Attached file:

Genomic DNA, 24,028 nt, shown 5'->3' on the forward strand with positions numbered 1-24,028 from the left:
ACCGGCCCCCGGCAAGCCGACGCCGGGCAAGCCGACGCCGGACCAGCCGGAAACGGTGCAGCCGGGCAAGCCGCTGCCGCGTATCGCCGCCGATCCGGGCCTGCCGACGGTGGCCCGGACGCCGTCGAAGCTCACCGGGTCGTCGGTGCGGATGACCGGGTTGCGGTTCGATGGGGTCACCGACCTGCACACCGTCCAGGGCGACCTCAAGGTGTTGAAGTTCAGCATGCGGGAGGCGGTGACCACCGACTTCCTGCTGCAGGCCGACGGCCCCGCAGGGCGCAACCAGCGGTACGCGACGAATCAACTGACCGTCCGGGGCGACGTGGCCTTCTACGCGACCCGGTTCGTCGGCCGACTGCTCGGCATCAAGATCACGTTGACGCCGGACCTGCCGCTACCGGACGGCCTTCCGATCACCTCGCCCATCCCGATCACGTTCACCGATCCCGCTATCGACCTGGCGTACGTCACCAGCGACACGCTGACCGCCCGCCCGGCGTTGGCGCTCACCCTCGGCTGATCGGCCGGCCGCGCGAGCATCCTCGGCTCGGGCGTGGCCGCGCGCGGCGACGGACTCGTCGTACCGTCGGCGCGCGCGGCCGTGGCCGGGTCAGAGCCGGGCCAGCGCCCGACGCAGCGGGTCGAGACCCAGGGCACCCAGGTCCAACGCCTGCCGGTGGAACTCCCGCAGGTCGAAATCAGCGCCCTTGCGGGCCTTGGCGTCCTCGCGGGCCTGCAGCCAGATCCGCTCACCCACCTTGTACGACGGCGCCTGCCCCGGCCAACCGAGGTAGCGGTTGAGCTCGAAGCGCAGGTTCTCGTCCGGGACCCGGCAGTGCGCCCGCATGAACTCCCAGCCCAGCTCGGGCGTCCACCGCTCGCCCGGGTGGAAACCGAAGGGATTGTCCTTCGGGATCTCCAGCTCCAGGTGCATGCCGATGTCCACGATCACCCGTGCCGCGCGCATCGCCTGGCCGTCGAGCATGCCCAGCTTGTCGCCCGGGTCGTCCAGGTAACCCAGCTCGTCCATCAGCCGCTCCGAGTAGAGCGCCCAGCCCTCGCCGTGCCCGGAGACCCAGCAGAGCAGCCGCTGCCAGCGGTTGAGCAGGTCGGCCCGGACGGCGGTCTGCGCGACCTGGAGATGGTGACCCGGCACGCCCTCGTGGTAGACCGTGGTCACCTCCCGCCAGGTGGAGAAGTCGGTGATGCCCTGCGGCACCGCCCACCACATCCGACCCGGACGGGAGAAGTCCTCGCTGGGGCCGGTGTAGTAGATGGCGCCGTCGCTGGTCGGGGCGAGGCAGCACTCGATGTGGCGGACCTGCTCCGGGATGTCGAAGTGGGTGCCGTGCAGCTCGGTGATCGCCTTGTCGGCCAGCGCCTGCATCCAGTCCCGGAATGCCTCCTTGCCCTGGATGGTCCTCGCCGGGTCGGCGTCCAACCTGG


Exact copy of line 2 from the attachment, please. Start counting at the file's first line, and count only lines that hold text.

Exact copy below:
ACCGGCCCCCGGCAAGCCGACGCCGGGCAAGCCGACGCCGGACCAGCCGGAAACGGTGCAGCCGGGCAAGCCGCTGCCGCGTATCGCCGCCGATCCGGGCCTGCCGACGGTGGCCCGGACGCCGTCGAAGCTCACCGGGTCGTCGGTGCGGATGACCGGGTTGCGGTTCGATGGGGTCACCGACCTGCACACCGTCCAGGGCGACCTCAAGGTGTTGAAGTTCAGCATGCGGGAGGCGGTGACCACCGACTTCCTGCTGCAGGCCGACGGCCCCGCAGGGCGCAACCAGCGGTACGCGACGAATCAACTGACCGTCCGGGGCGACGTGGCCTTCTACGCGACCCGGTTCGTCGGCCGACTGCTCGGCATCAAGATCACGTTGACGCCGGACCTGCCGCTACCGGACGGCCTTCCGATCACCTCGCCCATCCCGATCACGTTCACCGATCCCGCTATCGACCTGGCGTACGTCACCAGCGACACGCTGACCGCCCGCCCGGCGTTGGCGCTCACCCTCGGCTGATCGGCCGGCCGCGCGAGCATCCTCGGCTCGGGCGTGGCCGCGCGCGGCGACGGACTCGTCGTACCGTCGGCGCGCGCGGCCGTGGCCGGGTCAGAGCCGGGCCAGCGCCCGACGCAGCGGGTCGAGACCCAGGGCACCCAGGTCCAACGCCTGCCGGTGGAACTCCCGCAGGTCGAAATCAGCGCCCTTGCGGGCCTTGGCGTCCTCGCGGGCCTGCAGCCAGATCCGCTCACCCACCTTGTACGACGGCGCCTGCCCCGGCCAACCGAGGTAGCGGTTGAGCTCGAAGCGCAGGTTCTCGTCCGGGACCCGGCAGTGCGCCCGCATGAACTCCCAGCCCAGCTCGGGCGTCCACCGCTCGCCCGGGTGGAAACCGAAGGGATTGTCCTTCGGGATCTCCAGCTCCAGGTGCATGCCGATGTCCACGATCACCCGTGCCGCGCGCATCGCCTGGCCGTCGAGCATGCCCAGCTTGTCGCCCGGGTCGTCCAGGTAACCCAGCTCGTCCATCAGCCGCTCCGAGTAGAGCGCCCAGCCCTCGCCGTGCCCGGAGACCCAGCAGAGCAGCCGCTGCCAGCGGTTGAGCAGGTCGGCCCGGACGGCGGTCTGCGCGACCTGGAGATGGTGACCCGGCACGCCCTCGTGGTAGACCGTGGTCACCTCCCGCCAGGTGGAGAAGTCGGTGATGCCCTGCGGCACCGCCCACCACATCCGACCCGGACGGGAGAAGTCCTCGCTGGGGCCGGTGTAGTAGATGGCGCCGTCGCTGGTCGGGGCGAGGCAGCACTCGATGTGGCGGACCTGCTCCGGGATGTCGAAGTGGGTGCCGTGCAGCTCGGTGATCGCCTTGTCGGCCAGCGCCTGCATCCAGTCCCGGAATGCCTCCTTGCCCTGGATGGTCCTCGCCGGGTCGGCGTCCAACCTGG